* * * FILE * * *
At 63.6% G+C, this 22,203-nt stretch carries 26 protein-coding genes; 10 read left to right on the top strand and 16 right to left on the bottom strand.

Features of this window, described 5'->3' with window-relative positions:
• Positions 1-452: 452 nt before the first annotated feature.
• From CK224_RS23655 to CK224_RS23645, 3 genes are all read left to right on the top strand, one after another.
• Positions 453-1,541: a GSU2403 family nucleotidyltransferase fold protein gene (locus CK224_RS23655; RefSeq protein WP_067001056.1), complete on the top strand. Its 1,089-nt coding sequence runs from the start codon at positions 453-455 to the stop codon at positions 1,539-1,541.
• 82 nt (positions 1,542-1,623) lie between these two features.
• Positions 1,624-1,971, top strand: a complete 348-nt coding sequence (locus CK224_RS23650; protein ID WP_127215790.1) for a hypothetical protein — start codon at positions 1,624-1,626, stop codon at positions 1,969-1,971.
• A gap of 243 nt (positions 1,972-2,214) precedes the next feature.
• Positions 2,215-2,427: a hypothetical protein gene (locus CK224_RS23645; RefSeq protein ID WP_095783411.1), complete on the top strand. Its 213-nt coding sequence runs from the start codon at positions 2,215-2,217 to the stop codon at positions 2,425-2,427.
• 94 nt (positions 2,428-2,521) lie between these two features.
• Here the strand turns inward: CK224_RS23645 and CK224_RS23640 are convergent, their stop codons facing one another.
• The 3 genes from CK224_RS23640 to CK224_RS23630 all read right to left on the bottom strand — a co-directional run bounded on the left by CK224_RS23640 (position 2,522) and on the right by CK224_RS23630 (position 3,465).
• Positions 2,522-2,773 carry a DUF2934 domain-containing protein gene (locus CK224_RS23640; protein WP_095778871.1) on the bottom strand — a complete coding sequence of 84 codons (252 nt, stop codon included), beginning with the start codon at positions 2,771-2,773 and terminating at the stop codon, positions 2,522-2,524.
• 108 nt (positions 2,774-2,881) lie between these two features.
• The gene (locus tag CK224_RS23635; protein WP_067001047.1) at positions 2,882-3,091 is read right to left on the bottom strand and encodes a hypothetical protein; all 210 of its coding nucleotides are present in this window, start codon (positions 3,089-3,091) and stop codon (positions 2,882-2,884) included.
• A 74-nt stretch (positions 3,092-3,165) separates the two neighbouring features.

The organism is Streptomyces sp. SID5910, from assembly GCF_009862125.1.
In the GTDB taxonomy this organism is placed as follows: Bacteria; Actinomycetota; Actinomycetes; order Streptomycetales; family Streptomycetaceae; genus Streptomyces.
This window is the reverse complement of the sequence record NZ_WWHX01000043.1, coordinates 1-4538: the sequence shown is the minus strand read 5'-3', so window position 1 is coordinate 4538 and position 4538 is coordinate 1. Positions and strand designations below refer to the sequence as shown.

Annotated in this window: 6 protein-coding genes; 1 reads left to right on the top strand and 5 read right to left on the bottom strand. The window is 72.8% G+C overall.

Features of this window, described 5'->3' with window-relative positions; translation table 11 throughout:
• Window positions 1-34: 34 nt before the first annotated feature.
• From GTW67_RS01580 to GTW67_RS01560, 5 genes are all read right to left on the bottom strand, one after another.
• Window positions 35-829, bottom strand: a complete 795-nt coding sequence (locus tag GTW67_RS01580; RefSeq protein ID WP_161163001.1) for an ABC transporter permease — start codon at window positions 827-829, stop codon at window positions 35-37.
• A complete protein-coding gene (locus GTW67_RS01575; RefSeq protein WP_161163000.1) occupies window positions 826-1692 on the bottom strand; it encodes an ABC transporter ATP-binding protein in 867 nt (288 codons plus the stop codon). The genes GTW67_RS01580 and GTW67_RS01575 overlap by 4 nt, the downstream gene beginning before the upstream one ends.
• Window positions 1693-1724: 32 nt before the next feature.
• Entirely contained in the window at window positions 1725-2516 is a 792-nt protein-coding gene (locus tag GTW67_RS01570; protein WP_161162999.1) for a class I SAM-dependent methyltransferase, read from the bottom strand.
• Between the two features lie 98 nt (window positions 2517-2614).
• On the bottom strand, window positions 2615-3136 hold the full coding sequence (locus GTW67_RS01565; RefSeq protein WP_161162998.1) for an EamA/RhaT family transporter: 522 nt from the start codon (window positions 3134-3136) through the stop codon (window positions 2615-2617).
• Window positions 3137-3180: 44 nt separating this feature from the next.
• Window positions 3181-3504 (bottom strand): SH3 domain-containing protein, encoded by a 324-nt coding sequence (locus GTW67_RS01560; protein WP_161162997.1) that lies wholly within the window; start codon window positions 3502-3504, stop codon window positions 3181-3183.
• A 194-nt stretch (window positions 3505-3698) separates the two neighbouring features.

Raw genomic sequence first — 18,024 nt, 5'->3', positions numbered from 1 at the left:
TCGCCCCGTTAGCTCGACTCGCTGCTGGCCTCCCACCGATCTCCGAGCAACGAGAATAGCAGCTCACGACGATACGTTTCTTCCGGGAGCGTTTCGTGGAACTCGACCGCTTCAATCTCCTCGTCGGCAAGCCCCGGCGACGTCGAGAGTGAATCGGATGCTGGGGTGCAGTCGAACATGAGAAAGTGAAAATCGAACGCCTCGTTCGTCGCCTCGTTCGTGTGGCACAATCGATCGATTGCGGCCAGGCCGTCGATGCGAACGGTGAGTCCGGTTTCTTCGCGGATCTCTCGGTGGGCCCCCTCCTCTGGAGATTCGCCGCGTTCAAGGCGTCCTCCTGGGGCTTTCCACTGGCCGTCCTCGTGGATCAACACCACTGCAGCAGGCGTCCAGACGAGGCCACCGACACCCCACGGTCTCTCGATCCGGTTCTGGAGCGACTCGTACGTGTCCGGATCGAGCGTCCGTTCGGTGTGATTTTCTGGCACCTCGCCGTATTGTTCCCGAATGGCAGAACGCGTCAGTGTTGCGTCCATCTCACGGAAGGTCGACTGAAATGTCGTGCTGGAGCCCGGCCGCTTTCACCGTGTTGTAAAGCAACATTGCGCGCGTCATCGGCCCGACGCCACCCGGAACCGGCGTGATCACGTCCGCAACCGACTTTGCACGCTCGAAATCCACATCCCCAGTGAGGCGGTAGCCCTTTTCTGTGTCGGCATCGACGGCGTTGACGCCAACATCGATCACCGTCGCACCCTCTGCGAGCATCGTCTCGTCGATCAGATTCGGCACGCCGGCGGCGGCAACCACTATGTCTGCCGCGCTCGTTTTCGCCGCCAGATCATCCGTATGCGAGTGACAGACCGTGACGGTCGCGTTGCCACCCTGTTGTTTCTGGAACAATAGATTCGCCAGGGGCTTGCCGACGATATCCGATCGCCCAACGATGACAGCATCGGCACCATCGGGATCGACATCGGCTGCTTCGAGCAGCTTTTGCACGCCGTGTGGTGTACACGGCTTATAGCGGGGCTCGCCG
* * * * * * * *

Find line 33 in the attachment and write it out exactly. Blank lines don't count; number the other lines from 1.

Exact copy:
Raw genomic sequence first — 18,024 nt, 5'->3', positions numbered from 1 at the left: